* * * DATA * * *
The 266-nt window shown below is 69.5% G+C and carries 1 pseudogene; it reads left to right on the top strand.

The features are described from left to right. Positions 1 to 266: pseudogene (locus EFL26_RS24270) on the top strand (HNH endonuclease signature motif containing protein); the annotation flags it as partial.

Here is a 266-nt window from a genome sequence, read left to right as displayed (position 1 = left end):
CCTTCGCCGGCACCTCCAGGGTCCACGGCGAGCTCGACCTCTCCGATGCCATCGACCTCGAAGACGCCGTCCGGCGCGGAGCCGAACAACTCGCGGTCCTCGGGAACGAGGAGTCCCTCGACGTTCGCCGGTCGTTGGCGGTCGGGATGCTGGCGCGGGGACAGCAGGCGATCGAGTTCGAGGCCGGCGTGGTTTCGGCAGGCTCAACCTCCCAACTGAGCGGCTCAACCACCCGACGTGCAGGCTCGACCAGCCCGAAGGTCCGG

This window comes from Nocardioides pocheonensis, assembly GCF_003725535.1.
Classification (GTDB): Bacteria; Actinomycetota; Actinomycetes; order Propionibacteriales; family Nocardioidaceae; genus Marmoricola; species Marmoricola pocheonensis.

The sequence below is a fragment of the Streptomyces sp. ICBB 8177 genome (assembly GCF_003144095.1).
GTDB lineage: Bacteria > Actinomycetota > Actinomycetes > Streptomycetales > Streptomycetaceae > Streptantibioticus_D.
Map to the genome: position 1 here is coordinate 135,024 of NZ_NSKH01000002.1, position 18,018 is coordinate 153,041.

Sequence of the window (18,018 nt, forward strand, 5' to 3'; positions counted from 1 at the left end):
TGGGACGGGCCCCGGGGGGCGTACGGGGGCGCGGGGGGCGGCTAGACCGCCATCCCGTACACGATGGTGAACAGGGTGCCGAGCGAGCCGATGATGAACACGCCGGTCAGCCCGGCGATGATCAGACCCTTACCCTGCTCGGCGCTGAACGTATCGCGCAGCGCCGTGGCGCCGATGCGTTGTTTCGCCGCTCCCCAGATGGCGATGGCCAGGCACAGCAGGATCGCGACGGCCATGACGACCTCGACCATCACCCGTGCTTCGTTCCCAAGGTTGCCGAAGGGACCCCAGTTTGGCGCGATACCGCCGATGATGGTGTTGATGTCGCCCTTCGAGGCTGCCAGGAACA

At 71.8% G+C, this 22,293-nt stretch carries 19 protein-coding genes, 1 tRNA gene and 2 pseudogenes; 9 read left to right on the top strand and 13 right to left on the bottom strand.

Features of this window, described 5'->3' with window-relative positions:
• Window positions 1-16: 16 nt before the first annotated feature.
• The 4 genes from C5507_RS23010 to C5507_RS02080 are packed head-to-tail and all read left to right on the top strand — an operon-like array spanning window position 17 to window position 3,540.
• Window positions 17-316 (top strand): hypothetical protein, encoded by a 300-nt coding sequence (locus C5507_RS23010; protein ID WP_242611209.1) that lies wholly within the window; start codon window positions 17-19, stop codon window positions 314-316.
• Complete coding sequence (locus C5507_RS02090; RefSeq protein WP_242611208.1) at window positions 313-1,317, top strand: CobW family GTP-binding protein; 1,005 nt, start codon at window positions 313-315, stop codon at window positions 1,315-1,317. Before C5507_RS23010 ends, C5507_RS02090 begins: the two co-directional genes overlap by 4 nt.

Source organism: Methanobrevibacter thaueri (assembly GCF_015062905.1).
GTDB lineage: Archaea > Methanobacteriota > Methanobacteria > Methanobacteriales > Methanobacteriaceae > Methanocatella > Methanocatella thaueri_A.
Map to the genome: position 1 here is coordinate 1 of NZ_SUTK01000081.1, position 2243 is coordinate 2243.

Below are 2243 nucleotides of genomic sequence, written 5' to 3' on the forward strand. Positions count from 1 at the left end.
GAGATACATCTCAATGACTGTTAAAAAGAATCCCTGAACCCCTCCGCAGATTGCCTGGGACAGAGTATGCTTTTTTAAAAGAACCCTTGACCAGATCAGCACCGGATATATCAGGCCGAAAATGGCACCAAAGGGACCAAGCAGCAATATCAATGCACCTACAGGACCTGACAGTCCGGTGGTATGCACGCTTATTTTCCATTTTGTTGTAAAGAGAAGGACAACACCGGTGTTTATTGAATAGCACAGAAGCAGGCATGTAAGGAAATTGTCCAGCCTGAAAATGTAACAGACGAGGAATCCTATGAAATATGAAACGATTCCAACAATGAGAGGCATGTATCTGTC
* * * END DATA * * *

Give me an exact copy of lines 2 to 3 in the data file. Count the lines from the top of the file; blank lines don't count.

The features are described from left to right. Positions 1 to 266: pseudogene (locus EFL26_RS24270) on the top strand (HNH endonuclease signature motif containing protein); the annotation flags it as partial.

Here is a 266-nt window from a genome sequence, read left to right as displayed (position 1 = left end):